Canada/Winnipeg considers new measures to combat vacant properties

Published on 24/05/2023 | La rédaction


Winnipeg had 471 vacant buildings in 2018, compared to 685 today, according to the mayor.

Two reports aimed at curbing the proliferation of vacant and dilapidated properties in Winnipeg are proposing new incentives and penalties to get property owners to act quickly.

A news release sent out Tuesday says the two reports detail the negative effects of vacant properties on safety, aesthetics and city resources, as well as outlining new strategies to better manage them.

There is a problem with getting [residential demolition] permits," said Winnipeg Mayor Scott Gillingham.

The reports recommend simplifying and speeding up the process. As such, some residential demolition permits could be issued without requiring a permit for replacement construction, which is currently mandatory.

It is also recommended that four new enforcement and inspection officers be hired. The cost of the inspections will be borne by the property owners.

"We try to encourage homeowners to take care of their property first. However, when that doesn't work...we need to move to enforcement so that there are financial penalties."

- A quote from Scott Gillingham, Mayor of Winnipeg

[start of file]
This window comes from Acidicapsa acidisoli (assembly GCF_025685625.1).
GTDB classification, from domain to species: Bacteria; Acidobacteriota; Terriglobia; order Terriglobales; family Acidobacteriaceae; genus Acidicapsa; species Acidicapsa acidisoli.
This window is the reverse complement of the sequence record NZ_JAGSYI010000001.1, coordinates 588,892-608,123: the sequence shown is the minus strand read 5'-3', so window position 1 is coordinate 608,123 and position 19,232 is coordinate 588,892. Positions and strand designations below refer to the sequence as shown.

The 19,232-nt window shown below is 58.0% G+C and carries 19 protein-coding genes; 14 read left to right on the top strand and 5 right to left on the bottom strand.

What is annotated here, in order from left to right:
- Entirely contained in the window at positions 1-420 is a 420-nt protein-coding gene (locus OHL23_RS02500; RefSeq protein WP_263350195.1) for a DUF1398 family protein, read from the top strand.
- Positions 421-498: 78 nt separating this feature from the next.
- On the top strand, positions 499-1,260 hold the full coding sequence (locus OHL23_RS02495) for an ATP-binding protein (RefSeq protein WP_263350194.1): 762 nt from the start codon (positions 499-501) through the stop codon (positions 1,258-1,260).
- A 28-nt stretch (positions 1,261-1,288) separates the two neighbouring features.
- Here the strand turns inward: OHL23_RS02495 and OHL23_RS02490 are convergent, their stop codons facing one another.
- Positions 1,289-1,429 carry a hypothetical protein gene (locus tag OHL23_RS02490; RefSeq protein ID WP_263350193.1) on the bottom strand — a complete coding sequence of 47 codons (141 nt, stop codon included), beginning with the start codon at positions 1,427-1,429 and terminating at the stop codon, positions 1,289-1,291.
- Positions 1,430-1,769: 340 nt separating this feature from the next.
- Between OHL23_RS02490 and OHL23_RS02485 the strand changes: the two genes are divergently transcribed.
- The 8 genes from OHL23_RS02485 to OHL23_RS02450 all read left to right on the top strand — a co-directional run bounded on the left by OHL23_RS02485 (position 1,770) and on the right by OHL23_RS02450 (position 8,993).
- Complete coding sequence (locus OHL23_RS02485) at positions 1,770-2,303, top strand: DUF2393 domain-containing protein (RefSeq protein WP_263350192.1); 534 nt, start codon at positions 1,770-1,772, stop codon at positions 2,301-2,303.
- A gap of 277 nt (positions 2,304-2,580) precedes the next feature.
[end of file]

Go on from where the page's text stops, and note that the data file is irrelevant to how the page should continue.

A growing problem

Winnipeg has been dealing with a significant number of poorly maintained or abandoned buildings for years. The number of vacant or dilapidated properties is on the rise, according to Scott Gillingham. The number of such buildings has risen from 471 in 2018 to 685 today, he says at a news conference.

Vacant buildings not only affect property values, but also pose safety risks and contribute to a sense of decay in our communities," said Winnipeg's mayor.

He said the main threat posed by vacant properties is the risk of fire. In Winnipeg, we are seeing more and more fires," he said.

On my way here [Tuesday], I was informed that another fire broke out [Monday] night in a vacant building on William Avenue. This is the fourth one at this location," he added.

Ultimately, what we want is to see the number of vacant and abandoned buildings in Winnipeg drastically reduced. We want properties redeveloped. We want housing where there is none now," said the mayor.

In the coming weeks, both reports will be reviewed by the Standing Policy Committee on Property and Development before potentially ending up before City Council.

By the beginning of the summer, by July, I hope to see these changes begin to be implemented," concluded Scott Gillingham.


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